Population:This species was previously considered to be locally abundant in some locations in Chiapas, Mexico, and in El Salvador and Guatemala. However, surveys prior to 2004 in Mexico, in Guerrero, Oaxaca and Chiapas, did not detect the species and considered it to be locally extinct. This was until surveys in Mexico recorded this species in historical and new localities in the states of Puebla, Guerrero, Oaxaca, Veracruz and Chiapas, with variable population abundances, and even in high abundances in some localities in the state of Chiapas (Frias-Alvarez et al. 2008, Garcia-Vazquez et al. 2009, Caviedes-Solis et al. 2015) and in Guatemala (M. Acevedo pers. comm. 2016). Recently, a breeding site with abundant population (> 50 individuals) has been found in the newly established Yal Unin Yul Witz Amphibian Reserve in Guatemala (C. Vasquez pers. comm. 2016). In El Salvador it is considered a common species and its population is stable (Herrera and Henriquez 2009), while in Honduras it seems to be less common (C. Vasquez pers. comm. August 2016).
Current Population Trend:Decreasing
Additional data:
Population severely fragmented:No

Habitat and Ecology [top]

Habitat and Ecology:This species lives in lowland to montane moist forests on mountain slopes. It occurs in both pristine and disturbed habitats, but it seems to be more abundant in shaded coffee plantations than in natural areas (Lawson 2009). Tadpoles of this species have been even found in polluted waters close to residential buildings in Guatemala city (M. Acevedo pers. comm. 2016) and in ponds surrounded by crop fields (L. Wilson pers. comm. 2016). This nocturnal species is considered to be an explosive breeder, eggs are laid on leaves and rocks above waterbodies where later the tadpoles fall down into (Burger 2012). Breeding takes place in small intermittent or permanent waterbodies (Briggs 2008).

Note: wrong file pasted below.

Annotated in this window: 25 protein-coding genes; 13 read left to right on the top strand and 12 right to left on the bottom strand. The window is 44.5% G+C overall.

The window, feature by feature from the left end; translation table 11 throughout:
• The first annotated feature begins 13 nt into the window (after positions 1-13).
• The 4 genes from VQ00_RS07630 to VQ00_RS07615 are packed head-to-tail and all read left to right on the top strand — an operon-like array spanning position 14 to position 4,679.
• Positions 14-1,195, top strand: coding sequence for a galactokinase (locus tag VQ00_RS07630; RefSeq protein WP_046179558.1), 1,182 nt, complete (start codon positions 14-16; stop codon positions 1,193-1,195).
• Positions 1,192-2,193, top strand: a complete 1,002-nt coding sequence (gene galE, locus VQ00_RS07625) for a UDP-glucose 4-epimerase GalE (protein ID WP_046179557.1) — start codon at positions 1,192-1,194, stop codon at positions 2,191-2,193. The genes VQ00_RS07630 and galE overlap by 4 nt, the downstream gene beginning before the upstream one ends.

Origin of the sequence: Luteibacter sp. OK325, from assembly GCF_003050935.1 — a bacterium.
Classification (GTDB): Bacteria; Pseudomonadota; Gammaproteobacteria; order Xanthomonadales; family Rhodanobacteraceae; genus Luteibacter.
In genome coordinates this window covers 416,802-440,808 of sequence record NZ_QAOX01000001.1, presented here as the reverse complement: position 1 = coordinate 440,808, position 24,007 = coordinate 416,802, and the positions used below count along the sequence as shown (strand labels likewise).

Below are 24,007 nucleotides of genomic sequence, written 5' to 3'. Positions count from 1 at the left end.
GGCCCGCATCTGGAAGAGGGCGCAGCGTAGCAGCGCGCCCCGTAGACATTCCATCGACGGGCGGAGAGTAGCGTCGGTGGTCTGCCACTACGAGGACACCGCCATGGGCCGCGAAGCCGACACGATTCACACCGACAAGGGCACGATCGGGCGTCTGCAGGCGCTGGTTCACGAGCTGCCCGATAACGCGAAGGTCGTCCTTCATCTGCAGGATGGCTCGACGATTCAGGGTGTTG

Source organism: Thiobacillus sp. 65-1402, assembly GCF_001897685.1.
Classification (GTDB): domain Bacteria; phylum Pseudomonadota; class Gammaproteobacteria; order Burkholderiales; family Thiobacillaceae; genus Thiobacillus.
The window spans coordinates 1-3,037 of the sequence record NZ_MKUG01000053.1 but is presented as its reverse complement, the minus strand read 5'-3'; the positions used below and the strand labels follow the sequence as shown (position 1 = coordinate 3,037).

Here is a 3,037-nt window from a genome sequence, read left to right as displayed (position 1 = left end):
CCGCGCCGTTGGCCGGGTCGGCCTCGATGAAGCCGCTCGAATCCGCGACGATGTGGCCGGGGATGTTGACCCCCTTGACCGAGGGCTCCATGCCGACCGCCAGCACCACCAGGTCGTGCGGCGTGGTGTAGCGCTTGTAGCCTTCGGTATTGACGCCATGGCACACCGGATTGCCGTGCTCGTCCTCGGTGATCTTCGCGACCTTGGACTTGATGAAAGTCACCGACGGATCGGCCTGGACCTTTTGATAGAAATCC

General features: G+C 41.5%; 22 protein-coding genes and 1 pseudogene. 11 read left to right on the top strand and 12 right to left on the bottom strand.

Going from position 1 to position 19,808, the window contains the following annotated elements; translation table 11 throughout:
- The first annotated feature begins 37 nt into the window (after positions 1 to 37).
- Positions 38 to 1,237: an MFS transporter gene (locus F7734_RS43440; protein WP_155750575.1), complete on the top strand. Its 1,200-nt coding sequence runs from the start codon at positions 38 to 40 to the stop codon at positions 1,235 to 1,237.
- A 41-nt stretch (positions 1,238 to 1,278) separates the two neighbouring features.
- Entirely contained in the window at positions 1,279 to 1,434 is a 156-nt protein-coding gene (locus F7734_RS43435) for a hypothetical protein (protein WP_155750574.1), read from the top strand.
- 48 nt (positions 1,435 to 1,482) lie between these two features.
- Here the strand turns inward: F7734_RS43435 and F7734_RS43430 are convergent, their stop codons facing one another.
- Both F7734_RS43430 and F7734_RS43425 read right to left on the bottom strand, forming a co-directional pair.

Systems:Terrestrial; Freshwater
Continuing decline in area, extent and/or quality of habitat:Yes
Movement patterns:Not a Migrant

Use and Trade [top]

Use and Trade: This species is found in the international legal and illegal pet trade, and it is listed on CITES Appendix II.

Threats [top]

Major Threat(s): The main threat to this species is represented by habitat destruction and disturbance, due to the establishment of small-holder and big scale agriculture areas, livestock farming and urban development. The illegal pet trade in this species is also a threat.

Chytridiomycosis is probably a cause for the past decline of some populations of this species (Lips et al. 2006) and it could still represent a threat to the species, so the infection should be monitored carefully (G. Santos-Barrera pers. comm. 2016). However, an analysis carried out in 2009 at Yal Unin Yul Witz Nature Reserve in Guatemala found the two individuals tested not infected with chytrid (C. Vasquez pers. comm. 2016) and there is no thorough research on chytrid effects on this species throughout its range.

Conservation Actions [top]

Conservation Actions: Conservation Actions
This species occurs in a number of protected areas throughout its range. A captive-breeding programme has been established at Chester Zoo, UK, in 2008. It is listed on CITES Appendix II. Research on this species' distribution and chytrid infection is ongoing in Mexico (C. Vasquez pers. comm. 2016).